Madrid & Rome are moslty improving existing things, the games don't offer them the opportunity to really design a new city and there is the risk that when money or troubles comes they decide not to build new facilities and use old ones and the IOC cannot do much about it.

We saw London had to do for various reasons to change a part of their initial project for very various reasons.After all it was the economical crisis and Olympics games are a logistical nightmare to organize. But if London had to change a couple of venues and projects because of the crisis and others problems when it is still a strong economy, what Rome & Madrid might do if they are in the same situations with a less positive economy?

I don't say that Rome or Madrid should be overlooked, just that if was an IOC member and i had the choice to go with Istanbul or Durban instead ,and encourage major changes for thoses cities, the fact that Madrid is in crisis and Rome in bad shape with a lof of people unhappy might make me vote for Istanbul.

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I think it will hurt both bids. It's absolutely insane a country in Spain's situation is willing to spend all this money on an Olympics when their economy is in the shitters and having an unemployment rate around 25%. It totally unacceptable to the citizens of Spain. I'm betting the public support will be an all time low for Madrid

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It absolutely SHOULD have an impact.

The economies of both Spain and Italy are dire at the moment. The Olympics are an extravagance - especially in their current form and countries that are having (or are close) to implemneting massive austerity measures should think about how they spent their money and the return that tehy receive from it.

Maybe another way of thinking about this is to look at why the games cost so much. I love the games but I look at some of the bidding and the promises that are made through the process and I really think it needs to change. The concept of the tight venue clusters is great but can be vastly expensive to create - especially when other venues in the city are often available. Why are there so many athletes? It may be their dream to go to the Olympics - but can't we cut down the numbers? Less athletes = less accomodation = less admin etc.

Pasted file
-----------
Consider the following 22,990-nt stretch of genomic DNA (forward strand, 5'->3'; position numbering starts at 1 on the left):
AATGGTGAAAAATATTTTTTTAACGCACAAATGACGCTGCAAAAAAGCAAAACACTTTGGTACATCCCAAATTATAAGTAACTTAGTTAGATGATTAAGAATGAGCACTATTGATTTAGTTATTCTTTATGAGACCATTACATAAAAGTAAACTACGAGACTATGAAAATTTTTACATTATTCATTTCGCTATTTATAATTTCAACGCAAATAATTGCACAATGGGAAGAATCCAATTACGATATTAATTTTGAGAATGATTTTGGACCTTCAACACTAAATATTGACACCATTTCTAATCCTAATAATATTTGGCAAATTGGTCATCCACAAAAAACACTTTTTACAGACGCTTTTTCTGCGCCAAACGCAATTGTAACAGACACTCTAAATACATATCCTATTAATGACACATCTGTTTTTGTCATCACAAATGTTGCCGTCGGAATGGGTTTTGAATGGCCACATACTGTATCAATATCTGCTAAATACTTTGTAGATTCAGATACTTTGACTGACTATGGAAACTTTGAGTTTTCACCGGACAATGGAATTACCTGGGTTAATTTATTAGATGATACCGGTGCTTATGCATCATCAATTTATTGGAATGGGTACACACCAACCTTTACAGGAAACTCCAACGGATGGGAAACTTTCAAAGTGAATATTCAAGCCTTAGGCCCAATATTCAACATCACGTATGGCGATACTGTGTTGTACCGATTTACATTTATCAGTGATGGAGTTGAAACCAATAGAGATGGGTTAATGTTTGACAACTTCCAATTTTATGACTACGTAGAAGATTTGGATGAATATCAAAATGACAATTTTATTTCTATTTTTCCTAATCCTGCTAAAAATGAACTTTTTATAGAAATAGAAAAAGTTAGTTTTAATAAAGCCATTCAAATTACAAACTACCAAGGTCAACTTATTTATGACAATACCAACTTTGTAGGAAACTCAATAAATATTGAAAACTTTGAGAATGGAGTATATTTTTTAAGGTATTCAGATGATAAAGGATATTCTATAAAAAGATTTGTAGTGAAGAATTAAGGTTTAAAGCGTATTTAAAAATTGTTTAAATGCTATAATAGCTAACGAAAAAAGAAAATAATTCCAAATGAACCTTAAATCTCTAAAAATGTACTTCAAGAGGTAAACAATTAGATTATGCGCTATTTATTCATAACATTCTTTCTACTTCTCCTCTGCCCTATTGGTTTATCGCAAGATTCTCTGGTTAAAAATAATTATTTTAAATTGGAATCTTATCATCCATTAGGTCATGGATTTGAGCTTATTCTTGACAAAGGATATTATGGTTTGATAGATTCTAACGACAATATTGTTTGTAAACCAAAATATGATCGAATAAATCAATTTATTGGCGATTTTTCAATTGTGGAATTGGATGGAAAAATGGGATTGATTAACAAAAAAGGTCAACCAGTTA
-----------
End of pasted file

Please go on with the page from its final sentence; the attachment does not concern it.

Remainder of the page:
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When you give the games to SA, China & Brazil, you just know that even if the economy & the society may not be perfect but at least they will do their best no matter what and show the world what they are capable of.Besides, you gave them the opportunity to make improvements in the city's infrastructures, new venues, roads, airport etc.

Is there a nation with perfect society or - better - economy now a days? (rethoric question)

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I hope these are just the death throes of the crisis. By 2020, Europe should have recovered, so a European bid can be reliable.

I hope it too.

But in the worst scenario, with European countries facing big financial problems at the time of voting (2013), I predict another emerging country city getting the games, and depending of the bidders, some crazy surprise can happen.

I'm not sure how much this already played a role in 2016 voting. Rio almost won in second round, and not to mention Madrid started the voting with 28 votes and finished with few more - and some say these votes were given because old Mr. Samaranch.

Again, it's just a theory and I'M NOT SURE. smile.gif

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Lets don't forget the USA has serious debt issues as well.

True enough. But I don't think USOC will bid for 2020.

And financial stuff will be part of this decision.

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It's a global problem, but with some exceptions: e.g. People's Republic of China and United Arab Emirates.